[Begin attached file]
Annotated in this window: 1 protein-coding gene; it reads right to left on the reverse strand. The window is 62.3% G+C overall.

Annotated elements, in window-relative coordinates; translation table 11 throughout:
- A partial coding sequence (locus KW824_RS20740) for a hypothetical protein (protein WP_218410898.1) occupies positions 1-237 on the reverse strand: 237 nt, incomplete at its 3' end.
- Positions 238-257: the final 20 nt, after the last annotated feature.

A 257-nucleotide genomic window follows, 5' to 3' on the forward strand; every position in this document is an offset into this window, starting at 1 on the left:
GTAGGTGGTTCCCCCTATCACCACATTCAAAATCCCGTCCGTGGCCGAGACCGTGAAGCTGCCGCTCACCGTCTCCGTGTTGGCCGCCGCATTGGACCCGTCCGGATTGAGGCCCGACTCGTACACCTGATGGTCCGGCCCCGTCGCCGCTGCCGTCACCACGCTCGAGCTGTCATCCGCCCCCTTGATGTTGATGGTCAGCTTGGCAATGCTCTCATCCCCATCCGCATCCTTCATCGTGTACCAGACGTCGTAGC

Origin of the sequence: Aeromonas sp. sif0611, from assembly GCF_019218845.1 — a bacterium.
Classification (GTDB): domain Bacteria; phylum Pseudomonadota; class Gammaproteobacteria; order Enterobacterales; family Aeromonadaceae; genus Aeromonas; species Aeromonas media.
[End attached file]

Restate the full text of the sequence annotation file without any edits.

Annotated in this window: 1 protein-coding gene; it reads right to left on the reverse strand. The window is 62.3% G+C overall.

Annotated elements, in window-relative coordinates; translation table 11 throughout:
- A partial coding sequence (locus KW824_RS20740) for a hypothetical protein (protein WP_218410898.1) occupies positions 1-237 on the reverse strand: 237 nt, incomplete at its 3' end.
- Positions 238-257: the final 20 nt, after the last annotated feature.

A 257-nucleotide genomic window follows, 5' to 3' on the forward strand; every position in this document is an offset into this window, starting at 1 on the left:
GTAGGTGGTTCCCCCTATCACCACATTCAAAATCCCGTCCGTGGCCGAGACCGTGAAGCTGCCGCTCACCGTCTCCGTGTTGGCCGCCGCATTGGACCCGTCCGGATTGAGGCCCGACTCGTACACCTGATGGTCCGGCCCCGTCGCCGCTGCCGTCACCACGCTCGAGCTGTCATCCGCCCCCTTGATGTTGATGGTCAGCTTGGCAATGCTCTCATCCCCATCCGCATCCTTCATCGTGTACCAGACGTCGTAGC

Origin of the sequence: Aeromonas sp. sif0611, from assembly GCF_019218845.1 — a bacterium.
Classification (GTDB): domain Bacteria; phylum Pseudomonadota; class Gammaproteobacteria; order Enterobacterales; family Aeromonadaceae; genus Aeromonas; species Aeromonas media.